Guide to Home Equity loans: pros & cons, requirements & limits

What is a Home Equity Loan?

You can achieve your financial goals by getting a home equity loan. This is because you can turn your house’s equity in cash. A home equity loan can be applied for at a bank or online lender.

Equity is the difference between your house’s value and the amount you owe to your lender for your mortgage. Equity can grow in many ways. It can increase when an area’s property value increases and when the borrower continues to pay their mortgage on time.

Your home equity and other financial factors will affect the amount of money you can borrow. The lender will inform you about the loan amount, interest rate and monthly payments once you are approved for a home equity loan. The lender will release the funds in a lump sum once you have agreed to the terms.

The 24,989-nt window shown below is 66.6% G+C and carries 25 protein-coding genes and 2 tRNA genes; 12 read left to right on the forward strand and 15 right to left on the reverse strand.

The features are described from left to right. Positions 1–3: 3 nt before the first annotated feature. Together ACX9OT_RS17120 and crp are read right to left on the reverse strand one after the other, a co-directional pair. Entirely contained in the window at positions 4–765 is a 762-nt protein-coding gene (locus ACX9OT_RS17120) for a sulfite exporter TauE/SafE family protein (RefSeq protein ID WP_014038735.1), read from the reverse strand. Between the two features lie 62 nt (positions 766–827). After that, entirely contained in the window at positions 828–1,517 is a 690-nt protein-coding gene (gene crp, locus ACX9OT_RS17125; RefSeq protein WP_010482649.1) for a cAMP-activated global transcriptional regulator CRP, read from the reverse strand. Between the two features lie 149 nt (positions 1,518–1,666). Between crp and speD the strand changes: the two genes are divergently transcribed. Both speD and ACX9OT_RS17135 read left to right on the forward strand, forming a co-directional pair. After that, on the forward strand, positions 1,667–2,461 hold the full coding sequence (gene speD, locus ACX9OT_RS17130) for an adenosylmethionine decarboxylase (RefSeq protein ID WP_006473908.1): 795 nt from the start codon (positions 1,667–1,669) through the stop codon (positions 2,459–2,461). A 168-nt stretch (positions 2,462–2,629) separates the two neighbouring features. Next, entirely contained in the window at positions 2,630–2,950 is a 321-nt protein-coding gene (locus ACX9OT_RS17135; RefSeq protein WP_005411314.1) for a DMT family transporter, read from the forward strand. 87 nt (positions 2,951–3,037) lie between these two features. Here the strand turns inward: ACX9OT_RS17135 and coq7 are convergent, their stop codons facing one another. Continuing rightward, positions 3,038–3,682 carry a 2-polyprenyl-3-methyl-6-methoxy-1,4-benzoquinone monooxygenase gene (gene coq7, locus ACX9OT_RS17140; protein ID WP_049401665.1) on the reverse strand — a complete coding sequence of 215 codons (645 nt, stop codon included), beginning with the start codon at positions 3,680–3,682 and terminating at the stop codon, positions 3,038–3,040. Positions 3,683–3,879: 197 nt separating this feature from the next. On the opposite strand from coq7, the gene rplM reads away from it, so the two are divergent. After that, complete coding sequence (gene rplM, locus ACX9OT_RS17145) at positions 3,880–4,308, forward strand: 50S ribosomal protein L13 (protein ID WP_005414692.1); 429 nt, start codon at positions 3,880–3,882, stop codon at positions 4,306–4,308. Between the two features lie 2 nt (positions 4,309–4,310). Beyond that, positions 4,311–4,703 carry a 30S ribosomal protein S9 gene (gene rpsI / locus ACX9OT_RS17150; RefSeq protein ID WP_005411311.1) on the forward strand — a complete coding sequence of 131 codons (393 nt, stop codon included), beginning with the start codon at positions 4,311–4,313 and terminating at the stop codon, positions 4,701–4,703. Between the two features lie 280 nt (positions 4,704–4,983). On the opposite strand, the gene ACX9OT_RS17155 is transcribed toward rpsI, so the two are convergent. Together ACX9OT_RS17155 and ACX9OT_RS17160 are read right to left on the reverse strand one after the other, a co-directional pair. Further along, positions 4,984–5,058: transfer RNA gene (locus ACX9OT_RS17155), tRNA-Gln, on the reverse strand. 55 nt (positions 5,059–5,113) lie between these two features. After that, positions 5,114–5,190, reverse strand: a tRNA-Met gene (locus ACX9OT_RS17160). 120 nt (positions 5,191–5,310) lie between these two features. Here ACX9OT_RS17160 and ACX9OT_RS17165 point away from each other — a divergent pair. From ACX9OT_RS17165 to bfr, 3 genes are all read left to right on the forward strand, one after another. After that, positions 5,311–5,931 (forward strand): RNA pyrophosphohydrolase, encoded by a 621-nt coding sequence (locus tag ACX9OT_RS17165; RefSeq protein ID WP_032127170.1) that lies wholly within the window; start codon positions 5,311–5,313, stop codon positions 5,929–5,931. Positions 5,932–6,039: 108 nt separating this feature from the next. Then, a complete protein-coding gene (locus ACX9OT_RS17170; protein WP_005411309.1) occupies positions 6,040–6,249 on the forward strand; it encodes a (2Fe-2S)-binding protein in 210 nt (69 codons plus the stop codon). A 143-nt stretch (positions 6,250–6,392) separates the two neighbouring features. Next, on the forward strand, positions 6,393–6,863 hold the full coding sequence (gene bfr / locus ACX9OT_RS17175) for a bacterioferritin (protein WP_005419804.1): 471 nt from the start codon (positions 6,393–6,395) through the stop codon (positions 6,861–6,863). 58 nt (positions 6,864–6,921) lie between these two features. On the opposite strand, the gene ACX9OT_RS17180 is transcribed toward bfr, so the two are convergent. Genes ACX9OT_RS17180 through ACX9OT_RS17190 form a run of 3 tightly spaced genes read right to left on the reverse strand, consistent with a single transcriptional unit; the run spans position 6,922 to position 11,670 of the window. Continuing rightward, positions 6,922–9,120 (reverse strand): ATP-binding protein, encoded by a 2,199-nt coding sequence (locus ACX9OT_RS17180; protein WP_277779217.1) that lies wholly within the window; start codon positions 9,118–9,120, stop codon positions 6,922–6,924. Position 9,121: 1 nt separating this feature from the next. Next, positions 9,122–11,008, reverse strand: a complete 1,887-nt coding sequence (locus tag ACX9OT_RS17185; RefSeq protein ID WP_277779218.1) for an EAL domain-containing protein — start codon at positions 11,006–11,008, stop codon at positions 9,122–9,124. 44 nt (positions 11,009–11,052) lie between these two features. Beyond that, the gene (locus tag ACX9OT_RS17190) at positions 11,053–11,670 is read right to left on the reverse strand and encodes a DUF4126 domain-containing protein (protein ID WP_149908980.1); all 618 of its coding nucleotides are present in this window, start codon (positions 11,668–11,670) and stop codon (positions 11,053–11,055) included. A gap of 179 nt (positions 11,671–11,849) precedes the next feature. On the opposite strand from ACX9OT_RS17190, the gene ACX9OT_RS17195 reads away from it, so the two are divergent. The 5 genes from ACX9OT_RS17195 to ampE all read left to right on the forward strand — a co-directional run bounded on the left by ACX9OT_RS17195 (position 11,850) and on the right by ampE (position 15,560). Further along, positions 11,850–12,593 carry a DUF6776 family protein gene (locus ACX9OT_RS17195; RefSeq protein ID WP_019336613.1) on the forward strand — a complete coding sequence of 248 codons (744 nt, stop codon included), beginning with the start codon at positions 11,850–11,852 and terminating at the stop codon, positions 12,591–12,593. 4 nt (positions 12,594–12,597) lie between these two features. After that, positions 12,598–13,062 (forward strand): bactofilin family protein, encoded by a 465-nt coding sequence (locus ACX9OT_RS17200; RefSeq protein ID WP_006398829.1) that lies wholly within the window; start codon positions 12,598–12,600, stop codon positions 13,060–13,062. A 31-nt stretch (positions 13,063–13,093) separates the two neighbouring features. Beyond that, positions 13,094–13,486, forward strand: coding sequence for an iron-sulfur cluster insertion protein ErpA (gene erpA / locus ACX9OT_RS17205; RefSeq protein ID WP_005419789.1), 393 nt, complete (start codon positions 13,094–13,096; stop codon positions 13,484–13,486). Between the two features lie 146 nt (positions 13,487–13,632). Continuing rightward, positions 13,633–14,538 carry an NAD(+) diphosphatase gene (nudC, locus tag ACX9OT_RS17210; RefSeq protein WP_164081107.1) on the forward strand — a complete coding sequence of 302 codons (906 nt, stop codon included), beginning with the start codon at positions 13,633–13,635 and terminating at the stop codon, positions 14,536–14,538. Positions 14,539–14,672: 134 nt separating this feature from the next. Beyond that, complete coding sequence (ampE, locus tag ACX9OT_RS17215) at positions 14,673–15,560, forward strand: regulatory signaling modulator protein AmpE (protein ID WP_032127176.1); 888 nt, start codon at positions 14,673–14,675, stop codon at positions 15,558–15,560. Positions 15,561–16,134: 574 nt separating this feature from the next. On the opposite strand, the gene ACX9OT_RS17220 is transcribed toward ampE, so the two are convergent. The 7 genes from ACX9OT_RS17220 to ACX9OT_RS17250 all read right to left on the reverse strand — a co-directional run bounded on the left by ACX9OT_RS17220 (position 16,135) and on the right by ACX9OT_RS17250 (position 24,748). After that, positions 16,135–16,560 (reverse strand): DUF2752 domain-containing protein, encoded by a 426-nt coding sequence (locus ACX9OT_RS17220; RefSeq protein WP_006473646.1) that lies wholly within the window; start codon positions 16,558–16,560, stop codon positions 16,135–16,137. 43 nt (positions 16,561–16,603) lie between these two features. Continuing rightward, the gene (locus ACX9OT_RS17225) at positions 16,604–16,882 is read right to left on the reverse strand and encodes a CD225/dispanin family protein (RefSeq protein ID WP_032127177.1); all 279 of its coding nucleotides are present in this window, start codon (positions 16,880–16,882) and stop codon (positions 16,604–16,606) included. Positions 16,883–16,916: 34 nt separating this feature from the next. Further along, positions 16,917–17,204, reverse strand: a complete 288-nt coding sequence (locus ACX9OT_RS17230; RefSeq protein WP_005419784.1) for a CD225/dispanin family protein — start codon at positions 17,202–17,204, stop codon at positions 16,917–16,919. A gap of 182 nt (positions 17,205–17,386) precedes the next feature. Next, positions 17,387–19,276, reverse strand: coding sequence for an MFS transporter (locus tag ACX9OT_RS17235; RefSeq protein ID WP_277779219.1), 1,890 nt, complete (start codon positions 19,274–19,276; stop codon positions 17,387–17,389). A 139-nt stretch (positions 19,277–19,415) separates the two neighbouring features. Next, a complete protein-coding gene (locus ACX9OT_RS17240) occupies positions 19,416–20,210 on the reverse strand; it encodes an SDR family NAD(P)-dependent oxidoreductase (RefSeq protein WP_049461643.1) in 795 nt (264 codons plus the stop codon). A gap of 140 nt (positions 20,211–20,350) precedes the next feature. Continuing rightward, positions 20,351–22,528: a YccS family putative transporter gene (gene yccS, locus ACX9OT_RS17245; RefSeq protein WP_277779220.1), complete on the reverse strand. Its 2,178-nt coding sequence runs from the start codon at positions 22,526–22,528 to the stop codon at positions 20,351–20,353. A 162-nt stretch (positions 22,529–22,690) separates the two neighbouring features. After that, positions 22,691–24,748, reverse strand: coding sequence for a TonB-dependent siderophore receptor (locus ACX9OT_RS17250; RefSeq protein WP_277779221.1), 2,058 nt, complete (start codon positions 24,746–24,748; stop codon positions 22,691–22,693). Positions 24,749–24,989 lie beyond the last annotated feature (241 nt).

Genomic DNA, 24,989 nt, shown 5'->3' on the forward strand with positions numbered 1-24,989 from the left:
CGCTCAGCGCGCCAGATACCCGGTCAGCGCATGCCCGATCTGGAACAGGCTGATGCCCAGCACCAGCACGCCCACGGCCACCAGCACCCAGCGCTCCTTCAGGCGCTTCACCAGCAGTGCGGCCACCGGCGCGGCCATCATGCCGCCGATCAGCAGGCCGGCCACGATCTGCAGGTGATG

Common uses for a home equity loan

You decide how you want to spend the home equity loan money. MoneyGeek recommends that you only use the money for essential matters. Examples are listed in the table below.

  • Home Improvement: This classic use of a loan to home equity is a great one. In theory, the pain of taking on new debt should be offset by an increase in the value of your home.
  • Repaying Credit Card Debt: You can reduce your expenses by using the proceeds from a home equity loan.
  • College Expenses – This is not an easy use. You should not sacrifice your retirement security to pay for the tuition of your children.
  • Investments The proceeds could be used to purchase an investment property or start a new business. There is a risk that the investment will fail. How can you repay the loan?